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Overcoming Common Resin 3D Printing Curing Issues

One of the most crucial yet tricky steps in resin-based 3D printing is dialing in the perfect cure time and exposure settings. Photopolymer resins solidify from a liquid to solid state through exposure to UV light. But achieving an even and thorough cure without defects requires balancing many factors.

Issues during the curing process can lead to prints with poor detail, cracks and fractures, low strength, sticky surfaces, and more. This guide examines the most prevalent resin 3D printing curing problems hobbyists encounter and methods to optimize exposure for successful prints every time.

Managing Overexposure



Overexposing resin to too much UV light is one of the most common causes of curing problems. The extra exposure time causes excess solidification and chemical reactions that damage the print quality in several ways:

  • Loss of finer details - Longer curing dissolves small features and can exaggerate layer lines as resin overflows beyond its boundaries.
  • Discoloration - Chemical inhibitors in resin that prevent overcuring can leave residue or react with oxygen, causing yellowing.
  • Lower strength - Excessive cross-linking in the cured resin makes it brittle and more prone to cracking.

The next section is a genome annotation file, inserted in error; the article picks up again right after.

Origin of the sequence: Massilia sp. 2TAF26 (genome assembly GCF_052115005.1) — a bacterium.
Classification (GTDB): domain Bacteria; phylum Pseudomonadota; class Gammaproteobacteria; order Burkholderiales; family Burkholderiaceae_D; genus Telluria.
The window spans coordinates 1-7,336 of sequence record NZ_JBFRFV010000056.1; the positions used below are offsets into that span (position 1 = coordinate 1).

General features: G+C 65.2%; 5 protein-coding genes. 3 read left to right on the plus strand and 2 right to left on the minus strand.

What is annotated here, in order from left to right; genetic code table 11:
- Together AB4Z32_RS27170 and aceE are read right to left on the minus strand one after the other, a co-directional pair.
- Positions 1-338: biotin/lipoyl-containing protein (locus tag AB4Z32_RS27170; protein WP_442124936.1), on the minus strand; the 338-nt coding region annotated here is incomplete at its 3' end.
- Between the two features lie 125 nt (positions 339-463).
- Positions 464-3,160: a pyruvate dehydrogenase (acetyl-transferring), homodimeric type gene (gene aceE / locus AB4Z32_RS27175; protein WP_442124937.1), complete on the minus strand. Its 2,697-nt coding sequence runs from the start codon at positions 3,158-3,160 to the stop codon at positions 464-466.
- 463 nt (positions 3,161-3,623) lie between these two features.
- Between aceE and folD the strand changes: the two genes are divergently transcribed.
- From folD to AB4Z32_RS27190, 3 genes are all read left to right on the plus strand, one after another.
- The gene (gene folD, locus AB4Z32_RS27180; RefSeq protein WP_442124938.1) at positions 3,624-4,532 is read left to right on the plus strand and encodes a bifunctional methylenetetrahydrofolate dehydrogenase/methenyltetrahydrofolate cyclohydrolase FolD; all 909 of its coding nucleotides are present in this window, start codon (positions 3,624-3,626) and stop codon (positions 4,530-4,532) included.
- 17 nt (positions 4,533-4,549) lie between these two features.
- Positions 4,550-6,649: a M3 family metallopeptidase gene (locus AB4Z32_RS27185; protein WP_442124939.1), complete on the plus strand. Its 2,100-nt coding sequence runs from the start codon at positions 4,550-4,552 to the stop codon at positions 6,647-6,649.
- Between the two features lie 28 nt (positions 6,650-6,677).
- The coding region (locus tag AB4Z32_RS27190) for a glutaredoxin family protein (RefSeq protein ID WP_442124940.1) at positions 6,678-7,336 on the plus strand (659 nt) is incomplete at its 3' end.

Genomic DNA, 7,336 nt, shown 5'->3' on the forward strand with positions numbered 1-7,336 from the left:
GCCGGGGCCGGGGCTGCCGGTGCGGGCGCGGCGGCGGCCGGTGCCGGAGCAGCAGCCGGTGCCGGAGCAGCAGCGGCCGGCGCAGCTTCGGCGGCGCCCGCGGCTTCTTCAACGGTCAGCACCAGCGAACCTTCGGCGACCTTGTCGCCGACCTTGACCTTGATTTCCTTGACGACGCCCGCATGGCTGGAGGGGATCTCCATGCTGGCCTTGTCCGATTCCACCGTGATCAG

• Resin overflow - Overflow resin sticking to surfaces creates rough patches or layers covering details.

Signs of overexposure like rounded edges or surfaces covered in tacky overflow resin are a clue to reduce exposure times. Each resin has an optimal exposure window that fully cures the print without going overboard.

Dialing in Exposure

The ideal exposure settings depend on factors like the resin type, layer height, temperature, printer model, and orientation. Finding the “sweet spot” requires testing:

  • Start with manufacturer recommended settings, then reduce times in 1-2 second increments.
  • For each exposure test, check for loss of detail or weak points.
  • The best exposure shows clean details without uncured areas.
  • Keep ambient temperatures consistent to limit other variables.

Many resins also cure in two steps – an initial exposure to adhere the layer, followed by a secondary exposure to finish curing. Play with adjusting both settings separately to prevent under and overexposing.

Hardware Checks

If exposure tests don’t improve print quality, the issue may be inadequate UV output. Check the following:

  • LED/laser array intensity, pattern, and uniformity
  • Lens and vat cleanliness or damage
  • Vat FEP film tension
  • Ambient temperature not exceeding resin limits

Having consistently functioning UV curing hardware makes dialing in exposure easier and more reliable over time.

Solving Underexposure

The counterpart to overexposing is underexposure – not providing enough UV light and time for the resin to fully harden. This results in prints with:

  • Weak, rubbery surfaces and supports
  • Deformed shapes as uncured resin continues spreading
  • Cracking or fractures as resin remains partially uncured
  • Tacky surfaces that attract dirt and other uncured resin

Though less damaging than overexposing, inadequate curing prevents prints from developing full strength or accuracy. Slowly incrementing exposure times and testing curing improves this.

Common Causes

If upping exposure time doesn’t cure resin, look for these potential causes:

  • Expired resin with reduced reactivity
  • Resin contaminated with inhibiting substances
  • Ambient temperatures being too cold, slowing cure rate